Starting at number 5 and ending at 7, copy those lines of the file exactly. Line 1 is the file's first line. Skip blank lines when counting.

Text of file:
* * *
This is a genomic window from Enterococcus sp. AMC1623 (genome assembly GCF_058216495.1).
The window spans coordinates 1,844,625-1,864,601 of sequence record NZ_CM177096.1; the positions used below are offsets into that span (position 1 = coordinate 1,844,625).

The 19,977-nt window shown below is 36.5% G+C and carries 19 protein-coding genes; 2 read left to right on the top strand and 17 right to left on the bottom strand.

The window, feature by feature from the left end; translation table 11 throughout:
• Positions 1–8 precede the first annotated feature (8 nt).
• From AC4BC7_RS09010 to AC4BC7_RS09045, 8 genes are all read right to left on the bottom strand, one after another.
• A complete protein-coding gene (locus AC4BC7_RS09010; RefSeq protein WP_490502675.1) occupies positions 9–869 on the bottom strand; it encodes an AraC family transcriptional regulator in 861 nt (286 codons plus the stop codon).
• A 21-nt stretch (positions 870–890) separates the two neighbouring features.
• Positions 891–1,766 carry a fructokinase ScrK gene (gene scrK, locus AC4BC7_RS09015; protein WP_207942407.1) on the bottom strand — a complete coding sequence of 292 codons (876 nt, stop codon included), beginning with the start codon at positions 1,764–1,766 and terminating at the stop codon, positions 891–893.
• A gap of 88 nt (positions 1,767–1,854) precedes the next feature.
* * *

• Positions 1–8 precede the first annotated feature (8 nt).
• From AC4BC7_RS09010 to AC4BC7_RS09045, 8 genes are all read right to left on the bottom strand, one after another.
• A complete protein-coding gene (locus AC4BC7_RS09010; RefSeq protein WP_490502675.1) occupies positions 9–869 on the bottom strand; it encodes an AraC family transcriptional regulator in 861 nt (286 codons plus the stop codon).